Why does supporting women even matter? These are my own professional and personal experiences.

When did supporting other women become so expensive?

I quit counting after $87,453, that was only 9-months in.

When I decided to start MAIA, I knew I was going to become an entrepreneur while trying to lift up millions of female entrepreneurs, and the only way to do it right was to experience, for myself, every amazing high and every grueling low. I decided I would talk to incubators, women’s associations and organizations, startup contests, funders, crowdfunding platforms, co-working spaces; I wanted to humbly experience the full gamut so that I would know what it felt like for the women I would come to work for and support every single day at MAIA.

Each of these places could have helped me and would have helped me. I didn’t talk to anyone that didn’t have a values-driven pitch, in addition to their product, service, or solution. But their price tag was so high that it seemed prohibitive for all those who needed their services the most. And as I was experiencing this struggle to find accessible spaces, I also noticed the audience: predominantly white middle-upper class women. For $87,453, I could have bought access to each and every one of these spaces.

My partner, Angel Rowell, found a local organization online, GirlCreative, who threw free events. Free women-centric networking events were a treasure for us. I worry that the women-space has become exclusive and elitist, and many of the groups and organizations come with moderate to hefty price tags to join or to attend their events. The difficulties in creating women centric spaces has created inequity in their costs. Girl Creative was a bit of an anomaly, and that made me curious. We met Kylee who told us she started this shortly after she and her husband launched their business; she needed to network and she had less than $20 in her bank account. She couldn’t find an event she could afford so she decided to throw her own. Since she launched, more than 600 women have attended her free events.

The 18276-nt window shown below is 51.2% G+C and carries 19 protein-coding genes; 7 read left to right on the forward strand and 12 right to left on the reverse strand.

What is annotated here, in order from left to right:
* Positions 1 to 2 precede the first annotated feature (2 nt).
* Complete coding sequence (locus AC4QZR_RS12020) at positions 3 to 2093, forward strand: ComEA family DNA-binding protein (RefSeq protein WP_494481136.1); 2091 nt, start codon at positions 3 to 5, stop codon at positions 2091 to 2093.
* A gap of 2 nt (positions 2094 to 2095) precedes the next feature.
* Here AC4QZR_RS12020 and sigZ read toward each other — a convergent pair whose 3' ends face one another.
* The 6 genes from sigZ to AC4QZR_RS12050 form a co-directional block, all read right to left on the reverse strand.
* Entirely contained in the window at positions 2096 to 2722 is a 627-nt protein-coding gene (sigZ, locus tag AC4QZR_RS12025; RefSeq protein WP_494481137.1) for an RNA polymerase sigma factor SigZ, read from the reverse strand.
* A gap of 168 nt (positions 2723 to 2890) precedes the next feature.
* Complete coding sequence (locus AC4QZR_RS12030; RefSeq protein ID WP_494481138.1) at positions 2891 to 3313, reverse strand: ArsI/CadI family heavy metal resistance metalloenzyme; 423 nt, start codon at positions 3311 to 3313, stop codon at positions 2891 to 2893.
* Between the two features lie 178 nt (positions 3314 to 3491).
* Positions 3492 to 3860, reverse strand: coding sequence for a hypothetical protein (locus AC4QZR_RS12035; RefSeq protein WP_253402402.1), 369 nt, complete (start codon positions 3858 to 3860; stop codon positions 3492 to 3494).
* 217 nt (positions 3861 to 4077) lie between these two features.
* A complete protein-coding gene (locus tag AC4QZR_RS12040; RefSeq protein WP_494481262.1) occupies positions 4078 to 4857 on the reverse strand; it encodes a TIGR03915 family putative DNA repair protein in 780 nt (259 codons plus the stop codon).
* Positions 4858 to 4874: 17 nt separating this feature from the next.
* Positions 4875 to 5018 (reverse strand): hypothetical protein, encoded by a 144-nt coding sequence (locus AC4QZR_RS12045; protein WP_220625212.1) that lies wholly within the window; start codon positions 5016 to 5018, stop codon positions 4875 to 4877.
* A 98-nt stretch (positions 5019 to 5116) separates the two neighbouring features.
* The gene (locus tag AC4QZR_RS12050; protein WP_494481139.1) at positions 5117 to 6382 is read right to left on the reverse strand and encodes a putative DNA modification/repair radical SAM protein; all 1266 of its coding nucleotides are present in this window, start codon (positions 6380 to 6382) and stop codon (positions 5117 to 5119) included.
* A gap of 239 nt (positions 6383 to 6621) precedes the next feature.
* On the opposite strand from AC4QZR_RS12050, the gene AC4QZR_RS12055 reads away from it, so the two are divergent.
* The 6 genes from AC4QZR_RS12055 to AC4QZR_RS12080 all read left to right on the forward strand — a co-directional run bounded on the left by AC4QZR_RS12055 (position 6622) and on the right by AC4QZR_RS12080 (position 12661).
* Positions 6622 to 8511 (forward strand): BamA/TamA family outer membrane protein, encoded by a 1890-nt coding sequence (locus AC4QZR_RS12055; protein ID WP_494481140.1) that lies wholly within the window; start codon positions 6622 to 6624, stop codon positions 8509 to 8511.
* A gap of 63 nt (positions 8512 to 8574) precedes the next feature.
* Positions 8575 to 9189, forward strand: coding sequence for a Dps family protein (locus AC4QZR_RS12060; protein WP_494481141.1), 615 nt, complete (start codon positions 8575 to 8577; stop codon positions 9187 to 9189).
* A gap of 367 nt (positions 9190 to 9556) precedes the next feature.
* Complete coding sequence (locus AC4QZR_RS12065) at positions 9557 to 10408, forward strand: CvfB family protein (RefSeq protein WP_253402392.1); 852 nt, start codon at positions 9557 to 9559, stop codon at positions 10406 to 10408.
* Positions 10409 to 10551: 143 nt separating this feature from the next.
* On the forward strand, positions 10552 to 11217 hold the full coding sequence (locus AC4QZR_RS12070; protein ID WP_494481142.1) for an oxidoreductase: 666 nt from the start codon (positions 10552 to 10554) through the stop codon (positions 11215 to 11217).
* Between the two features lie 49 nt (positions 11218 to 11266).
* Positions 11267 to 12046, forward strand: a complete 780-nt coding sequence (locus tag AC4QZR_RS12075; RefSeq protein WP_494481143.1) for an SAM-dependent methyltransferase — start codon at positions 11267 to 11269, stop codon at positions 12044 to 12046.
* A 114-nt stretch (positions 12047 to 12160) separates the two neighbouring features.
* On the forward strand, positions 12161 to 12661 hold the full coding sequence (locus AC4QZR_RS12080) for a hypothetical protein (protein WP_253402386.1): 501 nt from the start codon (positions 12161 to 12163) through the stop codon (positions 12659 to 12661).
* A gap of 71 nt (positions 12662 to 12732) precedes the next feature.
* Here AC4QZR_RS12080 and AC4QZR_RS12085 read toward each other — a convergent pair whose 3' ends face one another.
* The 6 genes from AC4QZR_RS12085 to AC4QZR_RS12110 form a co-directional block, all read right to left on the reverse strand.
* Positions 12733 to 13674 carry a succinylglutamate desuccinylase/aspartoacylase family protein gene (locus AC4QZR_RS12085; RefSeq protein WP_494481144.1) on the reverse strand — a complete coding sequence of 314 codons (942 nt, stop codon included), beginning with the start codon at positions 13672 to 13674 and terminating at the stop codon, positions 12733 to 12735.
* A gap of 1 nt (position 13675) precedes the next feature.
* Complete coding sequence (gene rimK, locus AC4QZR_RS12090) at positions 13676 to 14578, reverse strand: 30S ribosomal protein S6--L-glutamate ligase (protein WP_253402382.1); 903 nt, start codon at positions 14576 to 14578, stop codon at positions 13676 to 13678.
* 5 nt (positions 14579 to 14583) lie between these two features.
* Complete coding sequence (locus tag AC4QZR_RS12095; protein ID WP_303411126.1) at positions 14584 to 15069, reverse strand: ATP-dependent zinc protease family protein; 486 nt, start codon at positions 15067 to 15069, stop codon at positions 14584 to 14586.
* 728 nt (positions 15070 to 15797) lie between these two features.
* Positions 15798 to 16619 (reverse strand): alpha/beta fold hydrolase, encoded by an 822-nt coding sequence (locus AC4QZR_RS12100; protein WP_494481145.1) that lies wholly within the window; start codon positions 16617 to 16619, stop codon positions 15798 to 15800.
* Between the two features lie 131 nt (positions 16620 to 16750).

I recently met a woman who started the local chapter of a national women’s organization. She recruited and built the local chapter from its infancy. She’s stepping down because only 10% of their dues stay within her local chapter, the rest fund the national organization. 90% of her work is sent away.

When did supporting other women become so damn expensive, exclusive, and kinda elitist? I ask this not because I believe that women should provide free services, quite the contrary. I ask this because I don’t know how women who do not have the $87,453 will ever be able to start their fight, let alone thrive in it.

When I started MAIA I wanted anyone and everyone to be able feel the gift of being a part of something bigger than themselves, the gift of supporting the advancement of all women with no financial or systemic barriers — women-conscious consumerism was feeding my soul at a time that I felt the need to take more action in alignment with these values. MAIA would stand for all women, regardless of whether they knew how to raise capital, whether they had the resources, whether they were independently wealthy, whether they were PR and marketing pros, whether they could network with establishment incubators…or not. MAIA would be about all of us, together.

Spend the money you are already spending, but with women.

Help women-owned businesses grow, hire and pay female employees, allow women to redesign the way to work so that it works for them. Go work for women, or start your own business! MAIA is about a movement, a promise to support women, all women.

I trust our consumers and women-owned businesses to tell us what they need. I never wanted MAIA to skim already slim margins from the women-owned small businesses; I saw that in the Supplier Diversity Programs in Corporate America. Women-owned businesses already have enough hurdles to jump. MAIA will always be affordable to any woman-owned business. In fact, MAIA wants you to go spend your money more directly with women of color and underrepresented women business owners. Go out of your way to support them. Of the 12.3M women-owned businesses in the US, more than 10M are sole proprietors, and while annual revenues for non-minority owners jumped to $212K last year, revenues for minority owners decreased to $66K. Why? Access to funding and customers. And that’s what we’re here for.

I wanted to test the theory of the American Dream. It’s supposed to be possible for anyone as long as you are willing to work for it, so if that’s true I shouldn’t have to “buy” into it in order to get access to it. And perhaps that’s why the Dream is possible for some, just not all.

In this world, there are a lot of people saying the right things, calling out inequity, injustice, inaccessibility, and then there are the people living it. Let’s be both. Thanks, Kylee, you inspired me.

Peace & Love,